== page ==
The Hillary Step at 28, 750ft above sea level. . It was one of the most extraordinary moments of my life. We had endured the hardship of the sub-zero temperatures all night long in the death zone, passed over 40 climbers and spent most of the evening gathering as much content as possible while combatting the onset of frostbite. . Deep down, the filmmaker in me was panicking as all of the footage up to this point was in the dark. In the span of 20 minutes, as we raced up and over the south summit and dropped down onto the final ridge, night transformed into day, the clouds and mist burned up thanks to the early morning rays of light, a surreal pink and baby blue twilight sky was revealed as was the Hillary Step. It was a fantasy film moment unfolding in real-time. . You can see the grave look of concern in my eyes in the middle of the line. Batteries were plummeting from 100% to zero in less than a few minutes and @sherpapk had the reserve stash in his downsuit. With the cues pushing us upwards and forwards, I couldn't lose my place in line as I needed to film the team of Arab women climbing the famous crux of Everest. . PK! I shouted, like a crazy person. I need batteries! . What does my badass climbing partner do? Unable to pass, he leaps up onto the knife edge ridge and climbs OVER the entire line of climbers, above the safety lines, front points his way across the cornice and drops down beside me and smiles. 'Here you go'. . I couldn't believe the mastery he displayed in that moment. I slipped the battery into the camera, hauled myself up the Hillary Step as fast as I could and filmed our team making their way towards the summit. . Pasang Kaji Sherpa, you're the real hero here. You and your Sherpa brothers who make all of this possible. . I can't wait to see how these scenes play out on screen in the final edit. . 📷 by the one and only @sherpapk . . . #Everest #summitclimb #8848 #Everest2019 #hillarystep #Sherpa #topoftheworld #nepal #himalayas #earth #beautifulearth #adventure #explore #expedition #8000m #Canon #dreamsbecomingreality #shotoncanon #voyaged #mountaineering #adventure #adventurephotography #shotoftheday @natgeo @bbcearth @cbsnews @ctv @cbc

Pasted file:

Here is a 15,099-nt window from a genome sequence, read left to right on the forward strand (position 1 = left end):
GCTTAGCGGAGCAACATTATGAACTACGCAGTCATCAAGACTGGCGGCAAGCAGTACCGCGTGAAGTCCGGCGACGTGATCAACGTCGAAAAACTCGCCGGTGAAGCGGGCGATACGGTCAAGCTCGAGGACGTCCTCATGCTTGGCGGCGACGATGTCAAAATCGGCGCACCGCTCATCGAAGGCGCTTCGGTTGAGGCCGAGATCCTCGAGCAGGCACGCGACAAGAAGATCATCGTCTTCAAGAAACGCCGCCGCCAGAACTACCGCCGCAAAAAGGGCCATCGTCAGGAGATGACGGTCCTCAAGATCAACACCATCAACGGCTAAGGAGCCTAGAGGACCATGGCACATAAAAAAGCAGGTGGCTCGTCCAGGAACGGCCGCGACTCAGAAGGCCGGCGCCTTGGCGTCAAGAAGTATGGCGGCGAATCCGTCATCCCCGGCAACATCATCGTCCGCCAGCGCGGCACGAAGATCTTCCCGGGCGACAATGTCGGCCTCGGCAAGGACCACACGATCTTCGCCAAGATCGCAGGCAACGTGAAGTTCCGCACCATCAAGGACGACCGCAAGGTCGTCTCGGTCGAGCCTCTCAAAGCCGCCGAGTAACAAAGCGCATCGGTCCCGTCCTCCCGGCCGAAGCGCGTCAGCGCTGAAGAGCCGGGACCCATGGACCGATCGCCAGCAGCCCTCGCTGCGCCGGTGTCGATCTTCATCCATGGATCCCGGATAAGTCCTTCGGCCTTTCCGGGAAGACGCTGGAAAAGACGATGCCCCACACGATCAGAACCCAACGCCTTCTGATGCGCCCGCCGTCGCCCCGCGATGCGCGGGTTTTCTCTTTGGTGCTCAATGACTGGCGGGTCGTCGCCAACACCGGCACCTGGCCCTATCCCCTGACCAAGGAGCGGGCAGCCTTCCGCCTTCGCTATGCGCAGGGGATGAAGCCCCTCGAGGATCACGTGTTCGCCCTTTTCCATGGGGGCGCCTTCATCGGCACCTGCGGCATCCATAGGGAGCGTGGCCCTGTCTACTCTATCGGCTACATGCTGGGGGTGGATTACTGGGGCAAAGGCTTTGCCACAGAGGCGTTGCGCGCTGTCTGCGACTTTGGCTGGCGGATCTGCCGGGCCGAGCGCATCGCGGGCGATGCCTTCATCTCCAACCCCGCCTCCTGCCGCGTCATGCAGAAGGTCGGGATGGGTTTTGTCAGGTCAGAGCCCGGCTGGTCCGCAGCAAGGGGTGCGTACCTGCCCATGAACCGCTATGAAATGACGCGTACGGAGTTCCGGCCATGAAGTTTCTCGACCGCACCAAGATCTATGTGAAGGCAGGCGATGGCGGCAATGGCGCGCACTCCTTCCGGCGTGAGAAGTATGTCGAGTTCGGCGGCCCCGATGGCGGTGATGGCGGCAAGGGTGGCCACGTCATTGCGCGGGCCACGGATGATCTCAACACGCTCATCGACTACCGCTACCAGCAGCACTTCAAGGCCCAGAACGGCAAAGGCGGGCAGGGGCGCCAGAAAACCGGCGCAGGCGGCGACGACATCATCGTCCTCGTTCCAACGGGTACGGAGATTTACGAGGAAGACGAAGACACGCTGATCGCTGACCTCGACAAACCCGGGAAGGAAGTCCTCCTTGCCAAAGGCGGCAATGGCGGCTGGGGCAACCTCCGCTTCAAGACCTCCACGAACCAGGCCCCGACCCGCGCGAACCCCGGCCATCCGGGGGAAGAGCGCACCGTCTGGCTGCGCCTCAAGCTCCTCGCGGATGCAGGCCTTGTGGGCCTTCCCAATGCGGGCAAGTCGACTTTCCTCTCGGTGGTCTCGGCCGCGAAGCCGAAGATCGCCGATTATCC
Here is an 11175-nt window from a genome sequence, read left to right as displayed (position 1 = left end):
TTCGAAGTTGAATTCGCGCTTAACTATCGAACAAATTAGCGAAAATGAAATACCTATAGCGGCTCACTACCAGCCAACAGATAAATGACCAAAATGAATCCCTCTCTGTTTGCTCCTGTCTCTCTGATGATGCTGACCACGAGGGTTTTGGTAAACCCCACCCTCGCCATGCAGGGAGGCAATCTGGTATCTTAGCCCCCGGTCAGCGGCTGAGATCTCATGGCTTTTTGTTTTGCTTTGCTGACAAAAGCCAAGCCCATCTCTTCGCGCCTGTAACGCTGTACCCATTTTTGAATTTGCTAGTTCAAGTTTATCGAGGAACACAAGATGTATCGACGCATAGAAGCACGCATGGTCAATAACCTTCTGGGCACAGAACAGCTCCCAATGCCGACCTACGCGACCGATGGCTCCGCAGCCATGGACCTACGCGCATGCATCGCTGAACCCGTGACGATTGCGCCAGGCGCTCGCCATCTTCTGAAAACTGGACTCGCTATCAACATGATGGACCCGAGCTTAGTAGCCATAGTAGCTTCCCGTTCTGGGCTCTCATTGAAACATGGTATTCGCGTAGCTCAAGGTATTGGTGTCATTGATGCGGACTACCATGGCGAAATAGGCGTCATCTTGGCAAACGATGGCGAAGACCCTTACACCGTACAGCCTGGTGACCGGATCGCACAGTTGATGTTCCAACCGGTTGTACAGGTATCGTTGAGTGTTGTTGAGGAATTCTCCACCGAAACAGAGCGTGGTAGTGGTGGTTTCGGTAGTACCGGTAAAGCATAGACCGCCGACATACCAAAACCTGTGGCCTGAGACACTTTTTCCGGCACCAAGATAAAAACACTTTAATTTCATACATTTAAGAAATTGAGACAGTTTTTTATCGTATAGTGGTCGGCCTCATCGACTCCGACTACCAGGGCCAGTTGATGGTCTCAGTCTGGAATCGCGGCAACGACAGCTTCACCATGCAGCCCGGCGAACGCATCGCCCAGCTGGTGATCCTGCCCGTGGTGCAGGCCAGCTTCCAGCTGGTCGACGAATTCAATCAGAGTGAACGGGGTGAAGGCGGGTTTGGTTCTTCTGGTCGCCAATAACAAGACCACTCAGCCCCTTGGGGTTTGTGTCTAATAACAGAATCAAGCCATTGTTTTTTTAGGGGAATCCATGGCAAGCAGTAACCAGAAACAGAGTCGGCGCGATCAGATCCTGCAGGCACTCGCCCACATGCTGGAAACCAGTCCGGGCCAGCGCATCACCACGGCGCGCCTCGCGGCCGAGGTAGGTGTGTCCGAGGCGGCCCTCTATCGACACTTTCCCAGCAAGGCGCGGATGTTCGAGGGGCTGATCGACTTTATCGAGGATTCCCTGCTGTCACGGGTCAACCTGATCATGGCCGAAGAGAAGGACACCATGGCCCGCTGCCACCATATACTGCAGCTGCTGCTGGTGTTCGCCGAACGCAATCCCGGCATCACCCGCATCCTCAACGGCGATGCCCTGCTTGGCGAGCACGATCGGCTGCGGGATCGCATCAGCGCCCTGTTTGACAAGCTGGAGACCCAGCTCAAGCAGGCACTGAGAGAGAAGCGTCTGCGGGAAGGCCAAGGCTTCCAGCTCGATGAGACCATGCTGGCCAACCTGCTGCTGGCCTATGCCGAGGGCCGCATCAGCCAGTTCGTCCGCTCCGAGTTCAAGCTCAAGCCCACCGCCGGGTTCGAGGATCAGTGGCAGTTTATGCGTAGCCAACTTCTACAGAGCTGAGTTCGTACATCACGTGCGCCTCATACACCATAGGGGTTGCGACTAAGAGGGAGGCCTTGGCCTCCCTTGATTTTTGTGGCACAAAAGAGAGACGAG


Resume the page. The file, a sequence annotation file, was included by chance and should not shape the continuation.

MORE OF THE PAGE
A post shared by Elia Saikaly (@eliasaikaly) on